Mystery of tang-ki spirit medium phenomenon
Chinese term for spirit medium
Chinese spirit medium is commonly known as tang-ki or dang-gi in Hokkien. Regional variants include Cantonese gei-tung (乩童), luo-tong (落童), tiaotong (跳童) or san-daa (神打), and Teochew ki-tong (乩童) or tong-ki (童乩).
The Chinese words for spirit medium are 乩童 (jitong) or 童乩(tongji). The character “ji” 乩 refers to the process of spirit writing (coscinomancy), a traditional form of communication with the deities. The character “tong” 童 refers to a youth. The term “jitong” (乩童), therefore, literally means “young servant of the coscinomantic basin”.
However, the literal rendition of the Chinese characters should not be adhered to too closely since the term “jitong” is now exclusively used to refer to specific individuals who can communicate with the deities through possession rather than spirit-writing.
Hierarchy in Chinese spirit mediumship
Chinese spirit mediums can be divided into two groups, namely the soul-raisers and the shen-mediums.
Soul-raisers, mostly women, specialize in communicating with the dead. As for shen-mediums, they serve as the intermediary between a shen 神(deity) and mortals. Majorities of the shen-mediums are males.
The shen-mediums are ranked above the soul-raisers because they are possessed by deities from Heaven.
“Caught by deities”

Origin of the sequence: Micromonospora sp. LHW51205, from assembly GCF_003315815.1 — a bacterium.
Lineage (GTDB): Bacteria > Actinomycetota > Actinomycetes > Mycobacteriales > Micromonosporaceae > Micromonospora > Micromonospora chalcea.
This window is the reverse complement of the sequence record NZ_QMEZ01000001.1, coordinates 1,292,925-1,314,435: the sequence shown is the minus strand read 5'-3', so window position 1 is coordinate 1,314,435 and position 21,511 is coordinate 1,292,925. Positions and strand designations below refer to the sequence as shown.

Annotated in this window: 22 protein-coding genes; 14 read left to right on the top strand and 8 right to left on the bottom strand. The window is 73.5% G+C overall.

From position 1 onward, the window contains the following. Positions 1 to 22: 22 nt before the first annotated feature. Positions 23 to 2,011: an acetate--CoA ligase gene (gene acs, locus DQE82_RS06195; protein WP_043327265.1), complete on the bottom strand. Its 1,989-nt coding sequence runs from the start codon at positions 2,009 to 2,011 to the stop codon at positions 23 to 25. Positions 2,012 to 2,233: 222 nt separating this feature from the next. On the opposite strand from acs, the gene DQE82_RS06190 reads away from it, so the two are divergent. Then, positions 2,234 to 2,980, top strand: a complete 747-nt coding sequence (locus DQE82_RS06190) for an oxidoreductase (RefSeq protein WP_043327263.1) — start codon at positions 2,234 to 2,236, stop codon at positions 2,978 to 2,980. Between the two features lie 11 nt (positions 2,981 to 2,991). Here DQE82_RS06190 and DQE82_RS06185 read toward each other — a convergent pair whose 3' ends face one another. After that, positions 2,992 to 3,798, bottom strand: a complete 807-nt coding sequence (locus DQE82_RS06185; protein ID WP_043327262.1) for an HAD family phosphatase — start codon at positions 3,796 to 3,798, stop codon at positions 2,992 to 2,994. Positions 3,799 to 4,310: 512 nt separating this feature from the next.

In the majority of the cases, prospective tang-kis are ‘caught’ (chosen) by the deities, mostly against their own will. Initial possession may take place during a period of personal crisis, often manifested by seizures, hallucinations or strange behaviour. Usually an older tang-ki is the one who interprets the symptoms as a case of divine possession.
However, the calling was often met with strong resistance from the selected tang-ki. The book “Folk Religion in a Taiwanese Village” (Chapter 4 on Tang-ki) tells of a Guo Tianhua, who was periodically possessed before becoming a practising tang-ki.
Initially, Guo would take charm water or jump into a fishpond to avoid being possessed whenever he got the sensation of the deity coming. However, after years of struggling against the involuntary divine possession, Guo finally succumbed to destiny and became the mouthpiece for divine expression.
Resistance is a common element in the life stories of many shen-mediums. The most likely explanation for the resistance is (1) the low prestige enjoyed by spirit mediums, who are mostly from the lower classes and (2) the prospects of ritual self-flagellation, which is an aspect of the tang-ki’s repertoire, is unsavoury.
There is a folk theory that the chosen shen-medium is supposed to have a short life-span due to certain defects in his bazi (Four Pillars of Destiny). The defectiveness in the bazi also renders the person to be susceptible to trance behaviour. The deity’s call to the chosen medium to be its instrument of communication with mortals is regarded as compassion because the life-span will be extended in order for him to serve the deity.